Identical twins Jessie and Jana Coleman shared more than their looks. As identical twins, they shared almost the exact same genetic profile, but when they grew up, they started to look very different.
As second graders, Janna and Jessie noticed a difference in their formerly identical faces. A lump had developed on Janna’s neck, and it seemed to have appeared very suddenly. After a hospital visit, x-rays, and blood work, the family was given devastating news. The mass meant a diagnosis of rhabdomyosarcoma, a malignant tumor behind her jaw.
Thankfully, Janna went into remission after a year’s worth of treatment with the renowned St. Jude Children’s Hospital. Unfortunately, the horrific disease changed her facial structure, forcing the removal of parts of her jawbone. The hardest part about the journey according to Janna? “Going from being super identical, our dad couldn’t even tell us apart when we were babies, to such a life-changing event.”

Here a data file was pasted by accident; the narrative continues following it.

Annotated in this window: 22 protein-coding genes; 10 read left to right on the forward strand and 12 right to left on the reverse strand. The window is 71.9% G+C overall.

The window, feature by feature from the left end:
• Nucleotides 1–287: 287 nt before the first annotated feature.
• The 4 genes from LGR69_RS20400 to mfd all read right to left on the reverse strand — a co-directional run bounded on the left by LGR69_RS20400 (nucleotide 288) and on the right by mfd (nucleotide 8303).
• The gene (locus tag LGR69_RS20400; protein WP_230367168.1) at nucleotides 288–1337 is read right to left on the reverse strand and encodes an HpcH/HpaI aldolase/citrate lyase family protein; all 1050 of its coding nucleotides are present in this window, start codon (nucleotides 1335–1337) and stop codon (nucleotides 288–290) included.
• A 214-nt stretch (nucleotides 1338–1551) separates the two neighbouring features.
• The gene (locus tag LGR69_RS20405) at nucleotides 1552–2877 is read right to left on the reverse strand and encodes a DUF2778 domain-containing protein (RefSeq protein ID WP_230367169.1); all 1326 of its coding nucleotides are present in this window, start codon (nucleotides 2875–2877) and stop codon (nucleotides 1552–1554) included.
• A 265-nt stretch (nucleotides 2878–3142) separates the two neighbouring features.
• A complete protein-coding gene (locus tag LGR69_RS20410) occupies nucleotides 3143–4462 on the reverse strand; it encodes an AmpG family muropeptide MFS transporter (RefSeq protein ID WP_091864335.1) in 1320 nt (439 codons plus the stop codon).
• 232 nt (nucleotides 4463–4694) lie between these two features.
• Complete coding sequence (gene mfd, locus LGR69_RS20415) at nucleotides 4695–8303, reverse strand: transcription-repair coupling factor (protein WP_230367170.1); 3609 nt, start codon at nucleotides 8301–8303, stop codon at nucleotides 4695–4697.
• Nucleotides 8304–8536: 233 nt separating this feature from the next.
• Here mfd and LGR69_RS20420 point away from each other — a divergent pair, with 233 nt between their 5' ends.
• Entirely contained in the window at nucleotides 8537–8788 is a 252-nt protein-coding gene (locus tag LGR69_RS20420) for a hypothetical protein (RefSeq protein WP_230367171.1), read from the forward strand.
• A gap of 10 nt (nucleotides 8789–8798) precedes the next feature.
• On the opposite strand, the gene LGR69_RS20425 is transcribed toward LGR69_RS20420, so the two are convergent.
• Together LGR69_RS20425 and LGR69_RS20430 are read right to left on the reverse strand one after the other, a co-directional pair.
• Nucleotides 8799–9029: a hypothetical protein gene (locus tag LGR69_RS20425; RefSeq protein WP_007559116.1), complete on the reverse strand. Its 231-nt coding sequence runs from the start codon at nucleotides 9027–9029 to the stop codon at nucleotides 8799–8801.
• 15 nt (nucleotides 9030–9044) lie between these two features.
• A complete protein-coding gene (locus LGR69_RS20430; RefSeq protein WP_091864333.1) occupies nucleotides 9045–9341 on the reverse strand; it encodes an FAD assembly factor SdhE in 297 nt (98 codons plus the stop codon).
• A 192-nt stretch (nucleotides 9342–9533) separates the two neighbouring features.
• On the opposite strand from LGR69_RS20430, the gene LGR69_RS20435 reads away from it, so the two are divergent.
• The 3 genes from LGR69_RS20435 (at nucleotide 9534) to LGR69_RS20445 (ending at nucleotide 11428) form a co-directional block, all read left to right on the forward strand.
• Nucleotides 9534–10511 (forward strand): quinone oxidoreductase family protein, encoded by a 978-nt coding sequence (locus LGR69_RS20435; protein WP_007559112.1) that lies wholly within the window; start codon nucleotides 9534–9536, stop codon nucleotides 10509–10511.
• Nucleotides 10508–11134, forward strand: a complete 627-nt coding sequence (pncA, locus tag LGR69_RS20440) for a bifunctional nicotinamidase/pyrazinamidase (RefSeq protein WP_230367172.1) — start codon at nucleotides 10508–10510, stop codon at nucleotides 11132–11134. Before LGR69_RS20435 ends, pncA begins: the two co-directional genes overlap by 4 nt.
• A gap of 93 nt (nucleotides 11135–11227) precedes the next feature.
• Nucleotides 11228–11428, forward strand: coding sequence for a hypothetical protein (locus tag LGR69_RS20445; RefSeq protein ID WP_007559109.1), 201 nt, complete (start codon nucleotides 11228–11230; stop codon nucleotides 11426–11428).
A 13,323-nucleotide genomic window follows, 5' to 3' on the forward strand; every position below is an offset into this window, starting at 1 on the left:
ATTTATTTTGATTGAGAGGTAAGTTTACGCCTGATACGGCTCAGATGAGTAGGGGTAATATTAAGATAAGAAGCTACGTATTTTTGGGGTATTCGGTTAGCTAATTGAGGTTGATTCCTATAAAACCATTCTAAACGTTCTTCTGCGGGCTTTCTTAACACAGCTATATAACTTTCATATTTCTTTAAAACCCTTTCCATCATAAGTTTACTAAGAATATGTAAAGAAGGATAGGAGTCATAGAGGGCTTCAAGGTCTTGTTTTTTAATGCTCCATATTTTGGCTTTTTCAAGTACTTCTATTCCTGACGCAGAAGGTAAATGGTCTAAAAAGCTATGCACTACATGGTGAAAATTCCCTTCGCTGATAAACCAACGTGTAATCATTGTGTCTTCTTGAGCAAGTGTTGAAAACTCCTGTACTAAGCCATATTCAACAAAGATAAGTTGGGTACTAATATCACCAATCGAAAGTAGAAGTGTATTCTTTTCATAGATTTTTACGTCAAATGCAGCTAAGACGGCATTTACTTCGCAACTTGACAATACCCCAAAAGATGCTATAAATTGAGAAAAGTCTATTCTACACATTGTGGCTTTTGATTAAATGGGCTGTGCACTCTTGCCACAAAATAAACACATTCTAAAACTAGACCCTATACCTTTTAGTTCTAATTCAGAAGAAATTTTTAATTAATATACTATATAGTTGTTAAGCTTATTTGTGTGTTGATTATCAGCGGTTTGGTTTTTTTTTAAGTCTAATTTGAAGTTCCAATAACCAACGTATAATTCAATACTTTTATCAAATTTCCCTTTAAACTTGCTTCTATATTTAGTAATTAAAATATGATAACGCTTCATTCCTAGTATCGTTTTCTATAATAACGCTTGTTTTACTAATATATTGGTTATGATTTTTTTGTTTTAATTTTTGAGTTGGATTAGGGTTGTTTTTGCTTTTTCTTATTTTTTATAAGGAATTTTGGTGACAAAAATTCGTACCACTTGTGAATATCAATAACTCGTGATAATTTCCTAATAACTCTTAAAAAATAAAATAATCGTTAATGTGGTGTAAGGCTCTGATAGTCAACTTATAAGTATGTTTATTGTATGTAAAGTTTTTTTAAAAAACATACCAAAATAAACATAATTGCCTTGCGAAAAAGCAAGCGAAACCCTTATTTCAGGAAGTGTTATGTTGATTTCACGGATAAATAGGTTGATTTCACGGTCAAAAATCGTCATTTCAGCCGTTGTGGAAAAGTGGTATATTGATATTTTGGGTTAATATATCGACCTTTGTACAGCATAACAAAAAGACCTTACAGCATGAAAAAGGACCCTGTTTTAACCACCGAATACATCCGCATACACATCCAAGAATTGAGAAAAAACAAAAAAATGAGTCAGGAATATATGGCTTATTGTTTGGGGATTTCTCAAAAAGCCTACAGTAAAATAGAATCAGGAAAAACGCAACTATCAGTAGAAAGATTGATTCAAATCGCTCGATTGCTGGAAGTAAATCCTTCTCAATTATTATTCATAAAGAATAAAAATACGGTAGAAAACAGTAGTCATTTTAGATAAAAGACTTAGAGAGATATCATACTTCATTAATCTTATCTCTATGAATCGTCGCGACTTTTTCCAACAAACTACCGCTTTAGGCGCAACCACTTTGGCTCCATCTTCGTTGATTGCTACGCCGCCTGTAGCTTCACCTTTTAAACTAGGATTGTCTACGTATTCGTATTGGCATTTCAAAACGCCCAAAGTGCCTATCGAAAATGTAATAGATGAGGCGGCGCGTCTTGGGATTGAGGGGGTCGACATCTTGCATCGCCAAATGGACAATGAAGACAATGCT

Years later, the sisters were given astonishing news. Doctors presented the idea of a risky, never-before-seen procedure. Using fat cells taken from her twin’s face and body, surgeons would be able to reconstruct Janna’s deformed jaw.
However, the surgery came with some hefty risks. But to Jessie, the decision was simple.
“Yeah of course, who wouldn’t do it — it’s your sister, your twin,” Jessie said.
Over a decade and ten grueling surgeries later, Janna will finally get back the one thing cancer stole from her: her identity as an identical twin.
“I just want to look like my sister.”
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